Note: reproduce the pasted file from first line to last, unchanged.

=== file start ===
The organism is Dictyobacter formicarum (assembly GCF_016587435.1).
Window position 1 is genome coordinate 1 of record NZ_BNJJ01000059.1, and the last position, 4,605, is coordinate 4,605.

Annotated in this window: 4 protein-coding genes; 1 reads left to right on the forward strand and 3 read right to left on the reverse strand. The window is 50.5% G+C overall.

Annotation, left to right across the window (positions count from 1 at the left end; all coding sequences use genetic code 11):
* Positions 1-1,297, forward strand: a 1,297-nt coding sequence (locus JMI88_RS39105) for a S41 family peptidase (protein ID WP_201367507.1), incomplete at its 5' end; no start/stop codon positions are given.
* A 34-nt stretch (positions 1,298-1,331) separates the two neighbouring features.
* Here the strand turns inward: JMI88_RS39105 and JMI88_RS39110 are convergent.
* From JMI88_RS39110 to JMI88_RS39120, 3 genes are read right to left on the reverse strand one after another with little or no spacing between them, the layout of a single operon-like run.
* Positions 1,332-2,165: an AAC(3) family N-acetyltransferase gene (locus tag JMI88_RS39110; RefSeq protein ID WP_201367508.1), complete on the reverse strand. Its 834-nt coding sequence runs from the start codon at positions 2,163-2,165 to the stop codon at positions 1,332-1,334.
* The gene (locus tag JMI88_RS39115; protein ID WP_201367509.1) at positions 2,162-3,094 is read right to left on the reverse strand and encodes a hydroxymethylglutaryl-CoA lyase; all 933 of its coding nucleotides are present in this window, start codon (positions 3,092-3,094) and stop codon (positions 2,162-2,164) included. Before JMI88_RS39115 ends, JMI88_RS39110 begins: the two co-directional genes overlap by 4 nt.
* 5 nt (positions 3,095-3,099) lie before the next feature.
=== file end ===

The organism is Dictyobacter formicarum (assembly GCF_016587435.1).
Window position 1 is genome coordinate 1 of record NZ_BNJJ01000059.1, and the last position, 4,605, is coordinate 4,605.

Annotated in this window: 4 protein-coding genes; 1 reads left to right on the forward strand and 3 read right to left on the reverse strand. The window is 50.5% G+C overall.

Annotation, left to right across the window (positions count from 1 at the left end; all coding sequences use genetic code 11):
* Positions 1-1,297, forward strand: a 1,297-nt coding sequence (locus JMI88_RS39105) for a S41 family peptidase (protein ID WP_201367507.1), incomplete at its 5' end; no start/stop codon positions are given.
* A 34-nt stretch (positions 1,298-1,331) separates the two neighbouring features.
* Here the strand turns inward: JMI88_RS39105 and JMI88_RS39110 are convergent.
* From JMI88_RS39110 to JMI88_RS39120, 3 genes are read right to left on the reverse strand one after another with little or no spacing between them, the layout of a single operon-like run.
* Positions 1,332-2,165: an AAC(3) family N-acetyltransferase gene (locus tag JMI88_RS39110; RefSeq protein ID WP_201367508.1), complete on the reverse strand. Its 834-nt coding sequence runs from the start codon at positions 2,163-2,165 to the stop codon at positions 1,332-1,334.
* The gene (locus tag JMI88_RS39115; protein ID WP_201367509.1) at positions 2,162-3,094 is read right to left on the reverse strand and encodes a hydroxymethylglutaryl-CoA lyase; all 933 of its coding nucleotides are present in this window, start codon (positions 3,092-3,094) and stop codon (positions 2,162-2,164) included. Before JMI88_RS39115 ends, JMI88_RS39110 begins: the two co-directional genes overlap by 4 nt.
* 5 nt (positions 3,095-3,099) lie before the next feature.